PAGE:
|Author||Michael Stevenson, Michael Graham-Stewart, Sandra Klopper|
|Number of Pages||192|
|Overall Condition||Used. Overall good condition. Inside is like new!|
|Damage/Repair||Worn edges on cover and hardcover, discoloration on inside of dust jacket, see photos for more details.|
In the 192 pages of this handsome volume, more than 260 colour plates and 20 period illustrations convey the artistry and the intricracy of design in beadwork crafted primarily by Zulu-speaking women, but also by Xhosa-speaking and Sotho women, and by Yao beadworkers of eastern Zambia.
This, the first book devoted to beadwork from the eastern regions of southern Africa, illustrates in full colour more than 260 pieces dating from 1850 and 1910. It firmly places beadwork as an art form to be displayed in art galleries and researched by art historians rather than as an artefact of interest only to ethnographers. Based on the collection of art dealers Michael Stevenson and Michael Graham-Stewart, it demonstrates the breadth and astonishing artistry of women beadworkers from the subcontinent.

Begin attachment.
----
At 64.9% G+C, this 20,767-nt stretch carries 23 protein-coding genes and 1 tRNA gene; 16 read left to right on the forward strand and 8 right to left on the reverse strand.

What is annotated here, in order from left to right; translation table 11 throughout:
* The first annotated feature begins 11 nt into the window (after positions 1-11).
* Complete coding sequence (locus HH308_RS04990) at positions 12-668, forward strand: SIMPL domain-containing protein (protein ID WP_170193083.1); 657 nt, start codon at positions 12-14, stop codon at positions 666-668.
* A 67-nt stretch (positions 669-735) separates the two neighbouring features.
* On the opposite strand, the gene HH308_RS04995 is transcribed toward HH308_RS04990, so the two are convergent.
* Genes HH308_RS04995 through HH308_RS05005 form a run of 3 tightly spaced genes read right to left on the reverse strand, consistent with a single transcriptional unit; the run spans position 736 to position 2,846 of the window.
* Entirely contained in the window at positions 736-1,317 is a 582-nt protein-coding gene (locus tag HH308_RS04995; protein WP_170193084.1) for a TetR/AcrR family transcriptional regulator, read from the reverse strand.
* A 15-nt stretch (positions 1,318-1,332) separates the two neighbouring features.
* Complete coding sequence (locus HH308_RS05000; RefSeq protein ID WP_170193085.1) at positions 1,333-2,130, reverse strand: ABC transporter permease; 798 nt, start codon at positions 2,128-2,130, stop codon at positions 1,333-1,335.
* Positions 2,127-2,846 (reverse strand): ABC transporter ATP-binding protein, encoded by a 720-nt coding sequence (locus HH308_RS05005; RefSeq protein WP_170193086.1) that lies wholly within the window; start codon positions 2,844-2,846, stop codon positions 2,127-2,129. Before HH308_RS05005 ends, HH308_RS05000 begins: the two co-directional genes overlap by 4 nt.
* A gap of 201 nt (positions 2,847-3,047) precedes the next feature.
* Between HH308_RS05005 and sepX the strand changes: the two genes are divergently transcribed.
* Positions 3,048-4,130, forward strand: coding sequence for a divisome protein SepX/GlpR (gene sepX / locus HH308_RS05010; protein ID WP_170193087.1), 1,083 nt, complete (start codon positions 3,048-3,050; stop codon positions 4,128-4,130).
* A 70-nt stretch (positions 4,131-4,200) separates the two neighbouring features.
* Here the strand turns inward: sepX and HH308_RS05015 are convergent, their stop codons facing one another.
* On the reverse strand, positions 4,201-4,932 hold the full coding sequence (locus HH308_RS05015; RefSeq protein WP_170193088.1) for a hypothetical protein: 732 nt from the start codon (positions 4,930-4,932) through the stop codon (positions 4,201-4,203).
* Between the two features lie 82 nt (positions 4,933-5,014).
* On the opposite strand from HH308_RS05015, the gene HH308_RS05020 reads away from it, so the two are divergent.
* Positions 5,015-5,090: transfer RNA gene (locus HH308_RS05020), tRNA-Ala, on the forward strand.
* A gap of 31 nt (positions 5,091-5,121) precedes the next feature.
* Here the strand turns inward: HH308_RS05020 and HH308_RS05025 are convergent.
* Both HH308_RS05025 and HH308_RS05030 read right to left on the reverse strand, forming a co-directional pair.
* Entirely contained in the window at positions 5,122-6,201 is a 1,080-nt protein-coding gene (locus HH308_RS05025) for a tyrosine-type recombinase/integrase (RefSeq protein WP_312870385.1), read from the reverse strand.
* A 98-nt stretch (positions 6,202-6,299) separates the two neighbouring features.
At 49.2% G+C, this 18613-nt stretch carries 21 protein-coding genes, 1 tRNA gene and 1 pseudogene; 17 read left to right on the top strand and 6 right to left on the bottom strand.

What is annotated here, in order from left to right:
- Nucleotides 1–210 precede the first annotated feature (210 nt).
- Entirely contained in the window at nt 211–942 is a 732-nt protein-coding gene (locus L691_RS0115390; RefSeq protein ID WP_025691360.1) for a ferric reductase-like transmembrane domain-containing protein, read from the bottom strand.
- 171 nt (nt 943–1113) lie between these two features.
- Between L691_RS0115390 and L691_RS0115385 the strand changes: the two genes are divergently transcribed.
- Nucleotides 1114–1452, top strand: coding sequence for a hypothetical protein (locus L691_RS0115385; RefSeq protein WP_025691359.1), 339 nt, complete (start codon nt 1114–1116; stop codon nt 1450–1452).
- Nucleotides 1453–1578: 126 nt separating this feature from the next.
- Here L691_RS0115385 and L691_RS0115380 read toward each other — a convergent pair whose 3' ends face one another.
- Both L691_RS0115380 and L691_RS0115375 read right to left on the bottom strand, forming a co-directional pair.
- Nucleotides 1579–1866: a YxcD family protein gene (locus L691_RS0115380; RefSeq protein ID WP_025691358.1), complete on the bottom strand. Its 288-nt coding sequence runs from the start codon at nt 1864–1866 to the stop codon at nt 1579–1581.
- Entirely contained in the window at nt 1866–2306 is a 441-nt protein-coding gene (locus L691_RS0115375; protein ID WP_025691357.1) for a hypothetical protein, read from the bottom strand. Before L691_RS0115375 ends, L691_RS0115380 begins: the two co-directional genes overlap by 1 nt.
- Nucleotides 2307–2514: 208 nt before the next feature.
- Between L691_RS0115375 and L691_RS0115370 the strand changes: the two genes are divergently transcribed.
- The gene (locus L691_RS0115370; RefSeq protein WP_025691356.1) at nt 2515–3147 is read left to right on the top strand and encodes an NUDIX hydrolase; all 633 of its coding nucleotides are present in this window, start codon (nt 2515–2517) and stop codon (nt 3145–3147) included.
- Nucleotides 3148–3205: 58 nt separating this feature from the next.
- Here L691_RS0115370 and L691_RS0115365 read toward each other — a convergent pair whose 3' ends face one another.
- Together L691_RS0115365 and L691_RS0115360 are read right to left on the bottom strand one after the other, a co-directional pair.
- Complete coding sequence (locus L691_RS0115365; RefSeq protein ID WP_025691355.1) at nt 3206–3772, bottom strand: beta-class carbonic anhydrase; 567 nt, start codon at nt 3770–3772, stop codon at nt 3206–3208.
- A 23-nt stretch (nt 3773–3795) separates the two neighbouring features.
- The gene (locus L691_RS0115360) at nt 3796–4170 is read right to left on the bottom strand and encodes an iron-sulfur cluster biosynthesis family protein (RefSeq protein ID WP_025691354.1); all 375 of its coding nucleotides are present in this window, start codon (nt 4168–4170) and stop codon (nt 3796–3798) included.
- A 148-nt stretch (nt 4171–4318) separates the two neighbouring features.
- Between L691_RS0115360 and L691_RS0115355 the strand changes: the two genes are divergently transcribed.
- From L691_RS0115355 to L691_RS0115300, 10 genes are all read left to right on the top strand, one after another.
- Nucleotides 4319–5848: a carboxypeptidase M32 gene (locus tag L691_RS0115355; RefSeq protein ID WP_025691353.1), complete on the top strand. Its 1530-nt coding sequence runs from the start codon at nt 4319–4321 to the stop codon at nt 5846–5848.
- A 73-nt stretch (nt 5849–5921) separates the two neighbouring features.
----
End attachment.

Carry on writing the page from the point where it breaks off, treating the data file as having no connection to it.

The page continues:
The main focus of the collection is beadwork made by Zulu-speaking women in the Zulu kingdom and the Colony of Natal. There are also pieces produced by Xhosa-speaking women from the Eastern Cape and by Sotho women in the Drakensberg, as well as work from further north, traditionally ascribed to the Yao people in the eastern Zambia region.
In an introductory essay, Sandra Klopper discusses the origins of beadwork in the region. The themes explored include the history of collecting beadwork, the changing value of beads, the influence of fashion and symbolism on the choice of colour in beadwork, the changing status of beadwork, and the issues of gender underlying the making and wearing of beadwork.